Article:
Conspiracy theories apart, the overwhelming evidence suggests that amalgam fillings are entirely non-toxic. "People are, very rarely, allergic to amalgam. But 100 years of worldwide research has resulted in not a single reputable controlled study showing a connection between amalgam fillings and any medical disorder," says Dr Nigel Carter, the chief executive of the British Dental Health Foundation.

What's more, says the molecular biologist and heavy metals expert Dr Richard Lathe, of Pieta Research in Edinburgh, it's impossible for mercury that has built up over years to be removed from the body in months. "It would take several years of on-off chelation [metal poisoning] therapy, whereas it is known that depression responds very well to suggestion."

Yet the nation would still be healthier without amalgam fillings, believes Dr Harris Sidelsky, a dentist and lecturer at the London Hospital dental school. What makes amalgam fillings dangerous is the preparation, which routinely involves cutting away the healthy tooth around the decay (unnecessary in new, glue-able fillings). The method is linked to the risk of ever-larger fillings, leading to crowns, root-canal work and abscesses.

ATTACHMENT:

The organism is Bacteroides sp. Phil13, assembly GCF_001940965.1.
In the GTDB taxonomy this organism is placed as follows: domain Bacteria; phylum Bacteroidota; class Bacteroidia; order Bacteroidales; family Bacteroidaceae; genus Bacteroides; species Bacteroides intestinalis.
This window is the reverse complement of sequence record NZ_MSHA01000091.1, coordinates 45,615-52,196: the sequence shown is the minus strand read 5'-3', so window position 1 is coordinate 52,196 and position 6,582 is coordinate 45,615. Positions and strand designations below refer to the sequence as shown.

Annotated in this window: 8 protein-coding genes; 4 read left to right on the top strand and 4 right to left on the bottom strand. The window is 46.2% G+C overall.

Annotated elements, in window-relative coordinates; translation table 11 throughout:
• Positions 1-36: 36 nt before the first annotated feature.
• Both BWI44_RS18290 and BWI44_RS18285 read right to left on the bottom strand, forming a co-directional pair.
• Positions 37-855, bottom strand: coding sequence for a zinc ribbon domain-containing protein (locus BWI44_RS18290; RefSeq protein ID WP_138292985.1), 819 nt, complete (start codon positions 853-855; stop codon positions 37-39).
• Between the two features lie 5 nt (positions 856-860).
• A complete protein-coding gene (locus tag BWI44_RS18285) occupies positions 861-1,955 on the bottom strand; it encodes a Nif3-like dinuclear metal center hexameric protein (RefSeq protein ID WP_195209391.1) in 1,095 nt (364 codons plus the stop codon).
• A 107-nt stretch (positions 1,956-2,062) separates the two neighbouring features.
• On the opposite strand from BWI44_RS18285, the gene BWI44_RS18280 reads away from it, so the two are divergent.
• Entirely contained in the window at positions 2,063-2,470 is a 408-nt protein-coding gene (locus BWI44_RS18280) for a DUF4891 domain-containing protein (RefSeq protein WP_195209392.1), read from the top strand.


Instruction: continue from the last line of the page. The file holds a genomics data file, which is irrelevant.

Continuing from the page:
Dr Sidelsky is a pioneer of minimum intervention (MI) dentistry, which promotes the use of tooth-coloured composites - white plastic fillings that fit into micro-cavities. These are already being superseded by new bio-active materials that simulate body tissue and adhere chemically to the tooth enamel and dentin. Even cleverer filling materials in the pipeline prevent decay by feeding essential minerals, including calcium, phosphate, strontium and fluoride, into the tooth enamel. At the same time, a dental version of keyhole surgery that involves "scooping out" the caries through an access cavity in the side of the tooth further reduces the need to make holes in teeth.

If these developments become available to NHS patients, few will care whether the Government has ditched amalgam over a mercury scare or simply to offer more aesthetic alternatives. However, MI experts warn that technical breakthroughs alone won't bring about real improvement in dental health unless dentists also take on board the key message of MI dentistry, which is to treat the disease that causes decay. "A staggering 90 per cent of current practices focus on invasive techniques to repair damage from disease, without treating the disease itself," Dr Sidelsky says. "In medicine, invasive surgery is the last option. It should be no different in dentistry."